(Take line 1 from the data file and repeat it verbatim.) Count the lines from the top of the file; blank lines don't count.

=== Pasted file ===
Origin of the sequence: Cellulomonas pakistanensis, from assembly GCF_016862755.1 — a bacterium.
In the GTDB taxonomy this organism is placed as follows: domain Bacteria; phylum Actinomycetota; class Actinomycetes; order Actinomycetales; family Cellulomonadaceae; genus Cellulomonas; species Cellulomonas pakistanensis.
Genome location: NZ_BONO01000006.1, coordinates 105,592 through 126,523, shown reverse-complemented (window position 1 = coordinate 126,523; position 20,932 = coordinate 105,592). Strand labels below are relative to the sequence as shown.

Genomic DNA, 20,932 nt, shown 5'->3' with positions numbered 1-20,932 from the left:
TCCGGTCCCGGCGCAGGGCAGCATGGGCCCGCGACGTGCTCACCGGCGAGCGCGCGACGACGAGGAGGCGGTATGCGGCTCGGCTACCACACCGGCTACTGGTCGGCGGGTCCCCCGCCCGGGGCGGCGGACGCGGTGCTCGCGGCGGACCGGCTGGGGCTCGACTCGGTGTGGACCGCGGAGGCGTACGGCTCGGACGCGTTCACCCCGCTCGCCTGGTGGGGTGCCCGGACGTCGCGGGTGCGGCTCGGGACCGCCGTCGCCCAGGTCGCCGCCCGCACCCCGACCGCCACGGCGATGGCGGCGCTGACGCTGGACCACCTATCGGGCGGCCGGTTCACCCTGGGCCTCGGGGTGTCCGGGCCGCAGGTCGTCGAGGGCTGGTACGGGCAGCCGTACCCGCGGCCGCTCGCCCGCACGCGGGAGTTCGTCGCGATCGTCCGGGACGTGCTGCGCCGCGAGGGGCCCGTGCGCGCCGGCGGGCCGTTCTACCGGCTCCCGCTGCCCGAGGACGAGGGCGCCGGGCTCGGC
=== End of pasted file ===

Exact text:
Origin of the sequence: Cellulomonas pakistanensis, from assembly GCF_016862755.1 — a bacterium.